China's audit of local government debt may find that borrowings have ballooned to 17.5 trillion yuan ($2.85 trillion) currently from 10.7 trillion at the end of 2010, according to Societe Generale, representing a rise of over 60 percent.
China's State Council on Sunday ordered the National Audit Office to conduct a broad audit of debts incurred by government agencies, which would be the country's second-ever comprehensive review of nationwide spending as Beijing steps up efforts to contain risks surrounding leverage in the world's second largest economy.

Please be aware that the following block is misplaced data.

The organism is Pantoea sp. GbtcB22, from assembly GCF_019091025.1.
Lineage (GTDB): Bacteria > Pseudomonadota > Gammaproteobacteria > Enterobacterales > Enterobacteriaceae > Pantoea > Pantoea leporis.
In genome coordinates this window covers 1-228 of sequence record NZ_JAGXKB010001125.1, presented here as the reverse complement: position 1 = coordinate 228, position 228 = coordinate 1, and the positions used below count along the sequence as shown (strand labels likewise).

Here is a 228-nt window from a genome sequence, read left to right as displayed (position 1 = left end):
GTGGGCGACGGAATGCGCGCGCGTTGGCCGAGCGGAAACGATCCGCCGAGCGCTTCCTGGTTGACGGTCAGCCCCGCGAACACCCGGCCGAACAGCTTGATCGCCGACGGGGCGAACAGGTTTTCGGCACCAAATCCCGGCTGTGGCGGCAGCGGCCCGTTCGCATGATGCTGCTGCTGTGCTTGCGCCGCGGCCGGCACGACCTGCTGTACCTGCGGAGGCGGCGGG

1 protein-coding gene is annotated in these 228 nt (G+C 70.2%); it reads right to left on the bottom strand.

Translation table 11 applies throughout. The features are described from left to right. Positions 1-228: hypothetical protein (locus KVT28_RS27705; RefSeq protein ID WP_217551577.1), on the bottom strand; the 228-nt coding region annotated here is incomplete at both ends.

"Coming out only several days following the announcement of several easing measures, the audit request seemed to us another message from the leadership of its resolution to contain debt risk despite rising concern over growth," Wei Yao, China economist at Societe Generale wrote in a report on Monday, referring to the mini package of fiscal stimulus measures to bolster growth the government unveiled last week.
"This is nonetheless a sensible choice, in our view. However, such a restrained easing stance supports our call for further growth deceleration in the near term," Yao said.
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Local government debt is regarded as a key risk to the financial stability in China, with ratings agency Fitch cutting the country's long-term local currency credit rating to A-plus from AA-minus earlier this year.